CROUCH, IDAHO — Ryan McFarland is an Idaho native who has been wandering the mountains near Crouch his entire life. Nine years ago he bought a second home here, and this year he was disappointed to find a gate blocking a road that provides access to large parcels of state and federal public land.
"I called the Boise National Forest and asked them what was going on and why they allowed gates to go up over a Forest Service road," said McFarland. "They told me it was not a Forest Service road."
McFarland made that call based on a map the Forest Service published in 2018. In 2019 the Forest Service issued a new map with an interesting revision. On the new map this road doesn't exist.
"This is not an obscure dirt trail, this is the access way for those four or five hundred homes to get in and out of their neighborhood," said McFarland. "To wipe it off the map, literally, was most unusual."
An engineer from the Forest Service admitted that is unusual. He told us the road was removed from the map because there is no easement, and the road has never been maintained using Forest Service dollars.
Last year DF Development installed gates on Boise Ridge Road. The company is owned by the Wilks brothers, Texas billionaires who have been buying large properties in Idaho. In that case, Brian Brooks of the Idaho Wildlife Federation found documents suggesting that the road near Bogus Basin should be open to the public regardless of who owns the property beyond the gates.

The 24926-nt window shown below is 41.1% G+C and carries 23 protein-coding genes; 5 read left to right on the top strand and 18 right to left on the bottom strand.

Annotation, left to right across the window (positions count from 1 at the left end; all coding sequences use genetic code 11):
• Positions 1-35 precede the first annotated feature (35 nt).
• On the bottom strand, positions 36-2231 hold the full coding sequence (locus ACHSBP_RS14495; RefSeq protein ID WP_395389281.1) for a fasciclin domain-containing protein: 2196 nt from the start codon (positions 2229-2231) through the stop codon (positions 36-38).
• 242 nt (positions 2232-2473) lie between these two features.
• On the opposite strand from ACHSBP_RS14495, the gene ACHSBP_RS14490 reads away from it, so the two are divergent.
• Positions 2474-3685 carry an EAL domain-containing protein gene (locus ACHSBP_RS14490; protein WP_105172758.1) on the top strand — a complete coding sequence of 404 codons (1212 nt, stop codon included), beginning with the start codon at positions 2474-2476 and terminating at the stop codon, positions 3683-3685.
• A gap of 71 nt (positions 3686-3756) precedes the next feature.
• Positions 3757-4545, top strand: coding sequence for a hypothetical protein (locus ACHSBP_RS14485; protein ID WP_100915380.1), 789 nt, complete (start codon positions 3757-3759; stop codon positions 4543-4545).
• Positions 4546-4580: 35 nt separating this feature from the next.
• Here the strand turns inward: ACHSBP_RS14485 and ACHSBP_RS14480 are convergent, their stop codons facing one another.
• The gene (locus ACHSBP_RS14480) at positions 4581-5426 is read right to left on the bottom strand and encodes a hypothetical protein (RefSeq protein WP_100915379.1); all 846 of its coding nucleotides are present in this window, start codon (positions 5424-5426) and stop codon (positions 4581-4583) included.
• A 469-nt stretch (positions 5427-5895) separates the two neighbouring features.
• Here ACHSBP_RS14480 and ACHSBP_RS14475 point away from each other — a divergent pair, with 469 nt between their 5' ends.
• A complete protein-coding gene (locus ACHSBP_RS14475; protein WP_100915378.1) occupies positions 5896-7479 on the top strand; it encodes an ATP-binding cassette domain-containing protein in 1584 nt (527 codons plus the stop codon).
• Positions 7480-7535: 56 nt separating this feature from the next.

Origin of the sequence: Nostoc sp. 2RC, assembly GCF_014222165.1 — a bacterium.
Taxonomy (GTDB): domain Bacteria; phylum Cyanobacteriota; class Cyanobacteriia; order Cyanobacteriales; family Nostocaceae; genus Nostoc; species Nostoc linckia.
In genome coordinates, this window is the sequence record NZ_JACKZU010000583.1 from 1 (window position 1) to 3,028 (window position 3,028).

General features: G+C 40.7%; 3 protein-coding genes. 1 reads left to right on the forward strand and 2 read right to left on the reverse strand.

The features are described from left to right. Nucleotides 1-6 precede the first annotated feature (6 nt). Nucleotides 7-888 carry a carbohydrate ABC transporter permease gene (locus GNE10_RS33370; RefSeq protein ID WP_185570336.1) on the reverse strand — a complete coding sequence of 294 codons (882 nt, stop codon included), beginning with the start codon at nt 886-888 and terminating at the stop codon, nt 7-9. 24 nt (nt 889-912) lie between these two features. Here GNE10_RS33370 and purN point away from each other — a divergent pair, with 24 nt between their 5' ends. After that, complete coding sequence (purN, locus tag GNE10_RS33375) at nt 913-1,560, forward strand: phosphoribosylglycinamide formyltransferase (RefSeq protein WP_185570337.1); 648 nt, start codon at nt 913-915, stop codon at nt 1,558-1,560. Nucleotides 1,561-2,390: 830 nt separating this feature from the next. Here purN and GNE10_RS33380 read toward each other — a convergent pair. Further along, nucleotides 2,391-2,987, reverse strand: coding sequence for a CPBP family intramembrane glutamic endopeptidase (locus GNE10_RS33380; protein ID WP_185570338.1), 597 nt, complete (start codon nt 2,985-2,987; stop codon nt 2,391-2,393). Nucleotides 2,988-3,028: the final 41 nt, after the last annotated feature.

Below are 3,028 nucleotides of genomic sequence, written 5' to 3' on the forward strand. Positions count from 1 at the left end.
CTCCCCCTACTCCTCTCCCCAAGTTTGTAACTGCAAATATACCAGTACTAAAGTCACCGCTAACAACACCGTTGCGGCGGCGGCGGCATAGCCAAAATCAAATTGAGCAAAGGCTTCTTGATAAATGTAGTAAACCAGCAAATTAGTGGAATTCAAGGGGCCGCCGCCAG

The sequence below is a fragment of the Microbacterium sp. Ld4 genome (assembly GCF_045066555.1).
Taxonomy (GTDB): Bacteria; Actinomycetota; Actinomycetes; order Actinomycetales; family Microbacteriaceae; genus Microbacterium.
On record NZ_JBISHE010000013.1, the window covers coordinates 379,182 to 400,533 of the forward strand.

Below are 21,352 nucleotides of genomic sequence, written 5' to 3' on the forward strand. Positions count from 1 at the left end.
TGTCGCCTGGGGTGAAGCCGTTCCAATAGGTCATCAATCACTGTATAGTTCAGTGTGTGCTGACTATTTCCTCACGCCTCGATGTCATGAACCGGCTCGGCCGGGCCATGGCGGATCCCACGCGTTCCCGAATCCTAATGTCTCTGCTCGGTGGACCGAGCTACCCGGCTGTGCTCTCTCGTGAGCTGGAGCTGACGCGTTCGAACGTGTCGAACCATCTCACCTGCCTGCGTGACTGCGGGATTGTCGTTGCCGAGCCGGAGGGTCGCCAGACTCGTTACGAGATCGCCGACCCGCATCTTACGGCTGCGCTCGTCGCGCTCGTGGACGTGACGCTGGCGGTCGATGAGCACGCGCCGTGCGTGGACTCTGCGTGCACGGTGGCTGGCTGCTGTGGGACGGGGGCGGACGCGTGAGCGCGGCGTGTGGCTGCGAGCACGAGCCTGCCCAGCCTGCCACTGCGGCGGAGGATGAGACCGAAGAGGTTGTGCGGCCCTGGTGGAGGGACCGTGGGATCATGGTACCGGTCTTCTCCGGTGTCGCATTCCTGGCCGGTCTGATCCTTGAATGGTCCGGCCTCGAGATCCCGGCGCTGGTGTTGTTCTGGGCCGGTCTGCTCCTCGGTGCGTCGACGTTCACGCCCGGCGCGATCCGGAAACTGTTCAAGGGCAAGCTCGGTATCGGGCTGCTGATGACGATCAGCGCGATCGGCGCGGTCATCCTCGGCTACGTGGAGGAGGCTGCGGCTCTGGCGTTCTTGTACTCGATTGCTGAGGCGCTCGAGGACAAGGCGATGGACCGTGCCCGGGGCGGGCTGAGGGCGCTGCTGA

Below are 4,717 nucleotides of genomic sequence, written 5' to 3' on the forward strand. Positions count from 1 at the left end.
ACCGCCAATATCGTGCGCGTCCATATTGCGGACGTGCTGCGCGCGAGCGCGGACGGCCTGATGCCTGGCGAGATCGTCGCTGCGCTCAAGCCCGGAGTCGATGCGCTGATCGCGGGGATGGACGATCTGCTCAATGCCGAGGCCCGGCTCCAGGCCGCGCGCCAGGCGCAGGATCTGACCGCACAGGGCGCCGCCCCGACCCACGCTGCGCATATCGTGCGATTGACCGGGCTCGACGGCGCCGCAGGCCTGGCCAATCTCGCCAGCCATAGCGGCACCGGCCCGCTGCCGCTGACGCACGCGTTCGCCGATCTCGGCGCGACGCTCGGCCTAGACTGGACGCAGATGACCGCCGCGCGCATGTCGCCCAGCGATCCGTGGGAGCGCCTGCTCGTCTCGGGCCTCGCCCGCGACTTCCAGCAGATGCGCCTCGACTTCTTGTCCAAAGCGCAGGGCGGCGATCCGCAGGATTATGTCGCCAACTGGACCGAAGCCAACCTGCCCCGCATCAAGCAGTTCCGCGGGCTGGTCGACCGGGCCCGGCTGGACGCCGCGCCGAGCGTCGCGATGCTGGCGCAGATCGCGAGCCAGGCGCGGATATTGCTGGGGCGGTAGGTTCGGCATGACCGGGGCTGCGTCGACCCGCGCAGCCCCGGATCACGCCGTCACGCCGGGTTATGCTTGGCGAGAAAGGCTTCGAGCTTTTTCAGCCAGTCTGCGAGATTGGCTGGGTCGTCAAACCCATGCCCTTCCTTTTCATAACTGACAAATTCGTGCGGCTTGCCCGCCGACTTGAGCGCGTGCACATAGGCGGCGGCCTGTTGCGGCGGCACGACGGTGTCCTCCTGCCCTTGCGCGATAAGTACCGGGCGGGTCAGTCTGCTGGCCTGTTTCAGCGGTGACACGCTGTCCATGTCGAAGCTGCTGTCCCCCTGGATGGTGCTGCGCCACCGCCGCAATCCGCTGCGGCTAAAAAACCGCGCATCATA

"And this is not just a Crouch issue, it's not just a Wilks Brothers issue," said Brooks. "It's happening all across Idaho and it's happening all around the west, and it's going to continue to happen more and more until we have equitable laws."
Laws like one passed by the Nevada Legislature.
"So if you come across a sign on a public road or public lands that says private property or it obstructs your access in any way, you have the power to legally challenge that road closure in court," said Brooks. "That just passed this year with extreme support from the people of Nevada and it passed with an overwhelming majority in both sides of the statehouse in Nevada and it was signed into law."
Brooks and McFarland stress that they are not trying to erode private property rights.
"Were not talking about setting up a tent in somebody's backyard. We're not even talking about setting up a tent in somebody's acres of wilderness," said McFarland. "We're talking about the right of the public to use historic access points to get from public road such as the Middle Fork Road to public land such as state land, BLM land, or National Forest land, and we simply want to use the road to get there the same way that Idahoans have for generations."
The Idaho Wildlife Federation will try for a second time to get a law on Idaho's books that will allow citizens to challenge blocked access to public land in court, or to provide a funding mechanism that would allow the state to buy easements to keep that access open.
"Citizens need to speak up," said Brooks "If you value access, you need to let your lawmakers know."